Washington, Ill. | Joshua Monda stood just outside his church Sunday morning, watching a powerful tornado churn on the horizon a half a mile away. He shot video with his cell phone before calling the few other church members standing outside to get inside. Sirens sound just as the video ends.
Twenty-four hours later, Monda stands in a WalMart parking lot in a part of Washington not blocked by police and first responders. Pastor Monda made it to First Baptist Church briefly that morning, but his office is on the move as he tries to meet immediate needs in the aftermath of an EF-4 tornado that flattened parts of Washington. Several other communities all over the state suffered fatalities and severe damage from tornadoes on November 17.
A chainsaw team from Sullivan Southern Baptist Church was in Washington two days after the storm, and others are on standby to help as needs become clear. Disaster Relief volunteers set up a feeding trailer at Woodland Baptist Church in Peoria, preparing more than 1,000 lunches and dinners for responders and residents in Washington.
Volunteers also moved quickly into several other communities affected by the swath of severe weather that wreaked havoc all over the Midwest, doing its worst in Illinois. Pekin and other Peoria-area communities reported damage, as did Diamond and Coal City, 100 miles to the northeast. In New Minden, seven miles north of Nashville, Ill., officials reported two storm-related deaths.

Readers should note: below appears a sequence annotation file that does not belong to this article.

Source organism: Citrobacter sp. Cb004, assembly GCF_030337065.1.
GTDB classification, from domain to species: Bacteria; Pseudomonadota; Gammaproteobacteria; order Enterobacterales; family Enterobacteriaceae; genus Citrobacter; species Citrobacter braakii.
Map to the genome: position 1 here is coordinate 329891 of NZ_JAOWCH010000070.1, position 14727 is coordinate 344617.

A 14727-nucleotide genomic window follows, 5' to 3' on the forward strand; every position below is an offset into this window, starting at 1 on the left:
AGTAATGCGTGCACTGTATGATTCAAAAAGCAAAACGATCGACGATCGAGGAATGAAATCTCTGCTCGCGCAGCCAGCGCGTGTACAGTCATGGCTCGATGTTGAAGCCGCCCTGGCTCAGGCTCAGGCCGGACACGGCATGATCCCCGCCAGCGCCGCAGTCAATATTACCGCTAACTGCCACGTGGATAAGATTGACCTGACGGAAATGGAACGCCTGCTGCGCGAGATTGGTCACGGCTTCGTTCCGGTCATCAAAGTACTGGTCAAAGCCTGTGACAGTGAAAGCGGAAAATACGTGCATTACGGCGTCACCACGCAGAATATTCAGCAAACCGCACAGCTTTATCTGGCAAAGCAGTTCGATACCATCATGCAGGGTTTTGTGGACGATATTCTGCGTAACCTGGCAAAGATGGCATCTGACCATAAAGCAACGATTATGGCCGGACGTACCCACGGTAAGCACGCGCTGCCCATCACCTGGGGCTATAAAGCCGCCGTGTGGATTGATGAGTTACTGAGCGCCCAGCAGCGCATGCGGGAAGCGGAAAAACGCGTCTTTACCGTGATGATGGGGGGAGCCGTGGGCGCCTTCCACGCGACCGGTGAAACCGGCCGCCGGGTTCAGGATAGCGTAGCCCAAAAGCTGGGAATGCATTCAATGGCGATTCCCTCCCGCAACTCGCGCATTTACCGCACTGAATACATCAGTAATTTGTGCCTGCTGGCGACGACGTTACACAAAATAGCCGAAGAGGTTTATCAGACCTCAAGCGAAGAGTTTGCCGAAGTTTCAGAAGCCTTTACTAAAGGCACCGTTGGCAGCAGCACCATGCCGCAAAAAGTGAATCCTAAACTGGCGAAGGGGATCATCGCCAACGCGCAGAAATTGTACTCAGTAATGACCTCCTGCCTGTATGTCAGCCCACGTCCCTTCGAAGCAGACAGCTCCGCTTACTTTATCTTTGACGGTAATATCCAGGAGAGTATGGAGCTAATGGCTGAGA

In extreme southern Illinois, First Baptist Church in Metropolis served as a Red Cross shelter for families who lost their homes in tiny Brookport, where an EF-3 tornado killed three people. Church members cooked 300 meals a day for victims and relief workers.
Chainsaw teams also began working in the Brookport and New Minden areas last week. “I am so grateful for our volunteers who have taken the time to prepare to respond during a disaster,” said Rex Alexander, IBSA’s Disaster Relief coordinator. “When a disaster strikes there are many people with good hearts that want to help. But we primarily rely on those who have been trained to help.”